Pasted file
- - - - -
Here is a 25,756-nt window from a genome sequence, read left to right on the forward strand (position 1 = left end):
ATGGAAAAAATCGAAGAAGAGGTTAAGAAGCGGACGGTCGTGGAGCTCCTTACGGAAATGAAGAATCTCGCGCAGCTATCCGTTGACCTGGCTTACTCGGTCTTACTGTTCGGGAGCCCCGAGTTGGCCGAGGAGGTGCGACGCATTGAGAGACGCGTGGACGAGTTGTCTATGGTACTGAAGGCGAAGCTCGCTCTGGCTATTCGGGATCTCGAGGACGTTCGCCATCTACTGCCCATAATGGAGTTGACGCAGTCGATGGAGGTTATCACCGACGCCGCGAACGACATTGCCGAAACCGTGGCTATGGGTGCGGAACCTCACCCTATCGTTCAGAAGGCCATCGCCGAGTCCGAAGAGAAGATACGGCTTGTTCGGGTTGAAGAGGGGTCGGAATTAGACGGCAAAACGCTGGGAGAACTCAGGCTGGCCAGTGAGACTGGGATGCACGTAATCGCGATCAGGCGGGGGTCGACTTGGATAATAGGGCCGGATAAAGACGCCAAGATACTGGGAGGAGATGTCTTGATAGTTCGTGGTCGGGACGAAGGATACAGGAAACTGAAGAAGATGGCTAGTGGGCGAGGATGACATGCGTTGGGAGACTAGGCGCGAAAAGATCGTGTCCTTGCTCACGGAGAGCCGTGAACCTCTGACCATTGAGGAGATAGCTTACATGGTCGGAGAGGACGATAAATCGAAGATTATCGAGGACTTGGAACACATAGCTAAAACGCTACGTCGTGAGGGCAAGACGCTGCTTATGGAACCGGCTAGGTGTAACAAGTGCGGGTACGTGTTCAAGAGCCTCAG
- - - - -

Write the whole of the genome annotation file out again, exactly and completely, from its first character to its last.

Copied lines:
Here is a 25,756-nt window from a genome sequence, read left to right on the forward strand (position 1 = left end):
ATGGAAAAAATCGAAGAAGAGGTTAAGAAGCGGACGGTCGTGGAGCTCCTTACGGAAATGAAGAATCTCGCGCAGCTATCCGTTGACCTGGCTTACTCGGTCTTACTGTTCGGGAGCCCCGAGTTGGCCGAGGAGGTGCGACGCATTGAGAGACGCGTGGACGAGTTGTCTATGGTACTGAAGGCGAAGCTCGCTCTGGCTATTCGGGATCTCGAGGACGTTCGCCATCTACTGCCCATAATGGAGTTGACGCAGTCGATGGAGGTTATCACCGACGCCGCGAACGACATTGCCGAAACCGTGGCTATGGGTGCGGAACCTCACCCTATCGTTCAGAAGGCCATCGCCGAGTCCGAAGAGAAGATACGGCTTGTTCGGGTTGAAGAGGGGTCGGAATTAGACGGCAAAACGCTGGGAGAACTCAGGCTGGCCAGTGAGACTGGGATGCACGTAATCGCGATCAGGCGGGGGTCGACTTGGATAATAGGGCCGGATAAAGACGCCAAGATACTGGGAGGAGATGTCTTGATAGTTCGTGGTCGGGACGAAGGATACAGGAAACTGAAGAAGATGGCTAGTGGGCGAGGATGACATGCGTTGGGAGACTAGGCGCGAAAAGATCGTGTCCTTGCTCACGGAGAGCCGTGAACCTCTGACCATTGAGGAGATAGCTTACATGGTCGGAGAGGACGATAAATCGAAGATTATCGAGGACTTGGAACACATAGCTAAAACGCTACGTCGTGAGGGCAAGACGCTGCTTATGGAACCGGCTAGGTGTAACAAGTGCGGGTACGTGTTCAAGAGCCTCAG